A kids’ afternoon baking class–what a fun thing to do on the next early release day from MCPS schools, March 2, 1:30 – 4:30 p.m.! Chef Sheila gently guides children ages 10-14 in her home kitchen classroom as they learn the basics about measurement, food chemistry and working safely with heat sources. Your child’s suggestions are welcome for what to bake, including a cookie, a cake and a quick bread. Your child will go home with their share of the treats and all the recipes. For registration directions, click on the tab for Early Release Baking Classes.
Something fun to do on the afternoon of an early release day from school Jan. 25 and 26
Chef Sheila will open her kitchen to children (ages 13-17) who love to bake cookies, muffins and quick breads on Thursday afternoon. As usual, she honors special recipe requests, so let her know what baked goods your child is eager to learn to make. We will divide up the baked goods to take home, along with recipes.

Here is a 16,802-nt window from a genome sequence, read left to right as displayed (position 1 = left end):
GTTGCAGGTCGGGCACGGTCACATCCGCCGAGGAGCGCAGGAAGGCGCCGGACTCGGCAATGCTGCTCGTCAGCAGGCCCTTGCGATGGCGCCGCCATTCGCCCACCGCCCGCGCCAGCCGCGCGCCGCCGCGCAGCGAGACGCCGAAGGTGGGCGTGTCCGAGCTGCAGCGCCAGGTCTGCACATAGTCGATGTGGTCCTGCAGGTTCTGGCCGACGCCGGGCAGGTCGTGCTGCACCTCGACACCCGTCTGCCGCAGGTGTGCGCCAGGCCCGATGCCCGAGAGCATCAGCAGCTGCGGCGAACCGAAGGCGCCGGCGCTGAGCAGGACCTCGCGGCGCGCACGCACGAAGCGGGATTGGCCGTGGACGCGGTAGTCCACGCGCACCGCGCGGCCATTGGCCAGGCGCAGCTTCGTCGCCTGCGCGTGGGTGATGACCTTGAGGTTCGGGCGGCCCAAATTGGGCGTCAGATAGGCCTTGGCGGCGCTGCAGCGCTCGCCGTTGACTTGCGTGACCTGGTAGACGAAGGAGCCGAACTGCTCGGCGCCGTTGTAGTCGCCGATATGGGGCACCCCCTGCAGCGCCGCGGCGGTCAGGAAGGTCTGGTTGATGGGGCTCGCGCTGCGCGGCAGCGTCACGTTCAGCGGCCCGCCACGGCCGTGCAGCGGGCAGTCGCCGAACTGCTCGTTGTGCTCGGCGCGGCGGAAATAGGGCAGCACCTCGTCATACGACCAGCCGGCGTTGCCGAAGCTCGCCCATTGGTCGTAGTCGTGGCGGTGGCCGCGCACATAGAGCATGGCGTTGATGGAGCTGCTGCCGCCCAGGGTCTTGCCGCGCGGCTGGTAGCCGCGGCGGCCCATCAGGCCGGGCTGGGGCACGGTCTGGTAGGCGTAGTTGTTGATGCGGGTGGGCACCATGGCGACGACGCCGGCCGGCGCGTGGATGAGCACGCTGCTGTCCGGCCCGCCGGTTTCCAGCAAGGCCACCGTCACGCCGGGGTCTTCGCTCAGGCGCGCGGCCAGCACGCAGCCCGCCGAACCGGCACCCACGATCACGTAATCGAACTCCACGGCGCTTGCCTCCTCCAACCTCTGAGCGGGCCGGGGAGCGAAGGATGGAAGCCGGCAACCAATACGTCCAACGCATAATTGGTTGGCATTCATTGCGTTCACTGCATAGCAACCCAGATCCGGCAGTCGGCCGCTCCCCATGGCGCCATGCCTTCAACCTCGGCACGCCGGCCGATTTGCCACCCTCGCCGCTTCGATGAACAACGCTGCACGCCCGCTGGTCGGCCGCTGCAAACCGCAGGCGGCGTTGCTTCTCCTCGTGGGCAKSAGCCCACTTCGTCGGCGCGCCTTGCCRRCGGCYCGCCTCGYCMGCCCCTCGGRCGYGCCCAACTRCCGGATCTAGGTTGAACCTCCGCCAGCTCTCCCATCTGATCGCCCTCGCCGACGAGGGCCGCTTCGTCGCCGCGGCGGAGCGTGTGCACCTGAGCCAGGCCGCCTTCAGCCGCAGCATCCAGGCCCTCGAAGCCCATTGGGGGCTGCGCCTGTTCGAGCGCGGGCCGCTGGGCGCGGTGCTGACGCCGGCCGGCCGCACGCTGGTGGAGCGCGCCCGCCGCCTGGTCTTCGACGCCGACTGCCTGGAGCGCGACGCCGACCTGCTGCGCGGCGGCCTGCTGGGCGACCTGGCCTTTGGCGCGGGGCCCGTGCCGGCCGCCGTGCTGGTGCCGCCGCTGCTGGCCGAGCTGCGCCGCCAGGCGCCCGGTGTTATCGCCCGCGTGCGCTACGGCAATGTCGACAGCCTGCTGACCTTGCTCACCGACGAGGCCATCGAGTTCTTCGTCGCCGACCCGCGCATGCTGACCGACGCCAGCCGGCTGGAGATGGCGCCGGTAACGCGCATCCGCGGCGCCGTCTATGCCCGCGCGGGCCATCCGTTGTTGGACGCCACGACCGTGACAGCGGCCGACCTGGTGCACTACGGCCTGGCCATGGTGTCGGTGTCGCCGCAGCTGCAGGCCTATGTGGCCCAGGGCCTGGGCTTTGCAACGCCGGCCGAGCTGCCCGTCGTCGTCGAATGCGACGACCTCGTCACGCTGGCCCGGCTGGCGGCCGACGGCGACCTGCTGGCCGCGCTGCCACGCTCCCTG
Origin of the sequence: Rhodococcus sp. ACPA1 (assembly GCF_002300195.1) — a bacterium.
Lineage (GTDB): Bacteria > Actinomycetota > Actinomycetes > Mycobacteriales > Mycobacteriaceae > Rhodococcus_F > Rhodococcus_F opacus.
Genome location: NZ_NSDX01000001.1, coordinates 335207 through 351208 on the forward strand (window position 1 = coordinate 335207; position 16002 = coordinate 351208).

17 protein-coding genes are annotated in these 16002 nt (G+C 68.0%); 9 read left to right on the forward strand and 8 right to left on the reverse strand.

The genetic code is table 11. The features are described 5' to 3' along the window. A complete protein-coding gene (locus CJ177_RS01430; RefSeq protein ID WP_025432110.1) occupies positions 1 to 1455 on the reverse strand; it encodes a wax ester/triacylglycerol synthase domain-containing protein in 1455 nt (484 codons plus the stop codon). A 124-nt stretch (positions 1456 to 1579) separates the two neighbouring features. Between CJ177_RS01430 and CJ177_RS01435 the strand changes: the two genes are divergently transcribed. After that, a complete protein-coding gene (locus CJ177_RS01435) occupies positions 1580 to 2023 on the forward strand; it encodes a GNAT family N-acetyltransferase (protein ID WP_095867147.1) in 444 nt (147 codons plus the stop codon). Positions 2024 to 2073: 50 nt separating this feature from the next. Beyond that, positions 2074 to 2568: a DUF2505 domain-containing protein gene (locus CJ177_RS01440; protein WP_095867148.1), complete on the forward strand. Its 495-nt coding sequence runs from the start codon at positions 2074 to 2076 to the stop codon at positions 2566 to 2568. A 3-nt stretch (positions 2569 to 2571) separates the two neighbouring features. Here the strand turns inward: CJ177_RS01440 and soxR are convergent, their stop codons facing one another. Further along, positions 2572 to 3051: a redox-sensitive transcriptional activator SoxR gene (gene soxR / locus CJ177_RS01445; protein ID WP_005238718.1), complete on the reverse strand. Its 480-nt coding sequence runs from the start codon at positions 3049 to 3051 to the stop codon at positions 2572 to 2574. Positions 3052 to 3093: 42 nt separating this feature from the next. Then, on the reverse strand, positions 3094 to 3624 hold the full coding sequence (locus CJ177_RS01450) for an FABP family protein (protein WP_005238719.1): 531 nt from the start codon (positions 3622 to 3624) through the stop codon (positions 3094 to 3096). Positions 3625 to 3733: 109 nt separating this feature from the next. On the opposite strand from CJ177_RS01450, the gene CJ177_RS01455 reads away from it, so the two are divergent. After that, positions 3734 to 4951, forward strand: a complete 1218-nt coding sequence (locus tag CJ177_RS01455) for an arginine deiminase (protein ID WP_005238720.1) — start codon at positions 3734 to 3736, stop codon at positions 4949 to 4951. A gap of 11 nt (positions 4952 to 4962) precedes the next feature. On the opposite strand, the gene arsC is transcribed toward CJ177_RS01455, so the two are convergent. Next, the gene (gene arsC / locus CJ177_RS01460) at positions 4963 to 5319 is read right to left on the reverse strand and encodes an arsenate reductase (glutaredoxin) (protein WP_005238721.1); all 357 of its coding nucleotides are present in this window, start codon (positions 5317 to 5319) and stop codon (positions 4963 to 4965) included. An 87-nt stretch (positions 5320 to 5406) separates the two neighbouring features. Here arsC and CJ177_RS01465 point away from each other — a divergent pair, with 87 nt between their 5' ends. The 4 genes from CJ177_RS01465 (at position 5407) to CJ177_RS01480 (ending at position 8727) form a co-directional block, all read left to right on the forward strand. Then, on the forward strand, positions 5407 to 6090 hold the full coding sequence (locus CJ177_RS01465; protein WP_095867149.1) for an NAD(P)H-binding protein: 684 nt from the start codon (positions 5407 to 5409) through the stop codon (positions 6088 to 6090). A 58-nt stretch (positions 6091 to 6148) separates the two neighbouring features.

On Friday afternoon, boys and girls (ages 8-12) will try out their apple pie baking skills. Everyone will go home with a 9-inch flaky, buttery double-crust apple pie they will construct in class and bake at home. A Pyrex glass pie plate and recipes are included in the fee.
Email Chef Sheila to let her know about your child’s food allergies, sensitivities and restrictions: crye4(at)aol(dot)com.
COOKING CLASS FEES
THURSDAY, JAN. 25, 1:30-4:30 p.m., for ages 13-17: Cookies, Muffins and Quick Breads;
FRIDAY, JAN. 26, 1:30-4:30 p.m., for ages 8-12: Apple Pie and Pie Crust Cookies
EACH 3-HOUR CLASS COSTS $75
Kids in Young Chefs cooking classes and camps are empowered to choose the foods they want to learn to prepare–a unique method for engaging their interest.